MJD 59,323

This entry is part 17 of 19 in the series Captain's Log

Yesterday, I was testing a new bench power supply I just bought. I tested it with a multimeter, then connected it up to a motor, to make it go brrr for fun. It’s the sort of thing I haven’t done since grad school, decades ago.

As I was tinkering, I was idly wondering about whether there was any fodder for blog posts in what I was up to. I don’t mean Maker posts. A lot of people write about Maker stuff, and do it a lot better than I ever could. I mean riffs on Life, the Universe, and Everything inspired by tinkering with a new power supply.

Most of my writing to date has been inspired by things like working in an office, consulting, watching TV and of course, reading words written by others. That stuff is good fodder for riffs on Life, the Universe, and Everything.

Though I’m having a lot of fun rediscovering engineering with a middle-aged mind, I’ve found it surprisingly difficult to mine tinkering for insights on Life, the Universe, and Everything. Tinkering In, Words Out, TIWO, is a tougher transformation than SIWO: Symbols In, Words Out. Which is why it’s an interesting challenge.

Possibly it’s just me getting used to once again looking at the world through a long unused lens, but I think there’s more to it. There seems to be some sort of mutual inhibition function between tinkering with ideas with words and tinkering with stuff with atoms. Digital bits, as in programming, are somewhere in between.

While tinkering, you’re thinking a lot of mostly nonverbal thoughts. In this case, I was wondering about what the floating ground terminal was for, noticing how the sound of the motor was changing pitch at different voltages, observing the voltage deadzone between the motor starting/stopping as you turn the voltage up/down, thinking of ways to measure rpm and torque easily, and so on.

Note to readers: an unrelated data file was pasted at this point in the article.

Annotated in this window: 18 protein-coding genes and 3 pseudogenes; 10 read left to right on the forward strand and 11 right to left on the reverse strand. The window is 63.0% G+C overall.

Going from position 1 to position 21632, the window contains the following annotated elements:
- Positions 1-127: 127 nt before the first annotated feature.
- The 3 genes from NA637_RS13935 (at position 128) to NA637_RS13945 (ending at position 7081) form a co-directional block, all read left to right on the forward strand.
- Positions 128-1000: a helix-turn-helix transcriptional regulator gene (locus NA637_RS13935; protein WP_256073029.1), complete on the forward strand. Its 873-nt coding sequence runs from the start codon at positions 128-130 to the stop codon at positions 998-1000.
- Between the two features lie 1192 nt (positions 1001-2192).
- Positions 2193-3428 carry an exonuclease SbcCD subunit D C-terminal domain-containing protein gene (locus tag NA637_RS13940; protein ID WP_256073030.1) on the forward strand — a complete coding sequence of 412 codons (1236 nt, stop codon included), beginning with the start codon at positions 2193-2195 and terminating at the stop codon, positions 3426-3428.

Depending on how you think about it, there’s either nothing to say about this sort of mundane tinkering stream of consciousness, far from Archimedean eureka moments, or there’s enough to merit several thousand words of prose. And I don’t mean how-to and instruction manual type stuff.

You could, for instance, write about the edifying, soul-uplifting effects of working with your hands. You could write satire about cliche mid-life crisis activities like tinkering in a home workshop, triggered by too much time spent in the world of symbols. You could wax philosophical about materiality, and sensory-experiential mindsets. You could write some poignant poetry about the smell of multimeters in the morning.

And of course, you could write about the actual activity itself, like the not-in-textbooks metaphysical subtleties lurking beneath apparently well-understood things like voltage and current. That is the sort of thing Brian Skinner has been blogging about on here lately.

But the thing is, whatever you think you might want to say, you have to stop the physical tinkering and start the verbal tinkering. You have to switch context from subsymbolic to symbolic ways of experiencing the world.

Physical activity radiates plenty of cues from which verbalized thought can begin, but to actually follow a verbal train of thought you have to stop the physical stream of activity, and think with symbols again. The context-switching is much more drastic than between two symbolic-domain activities.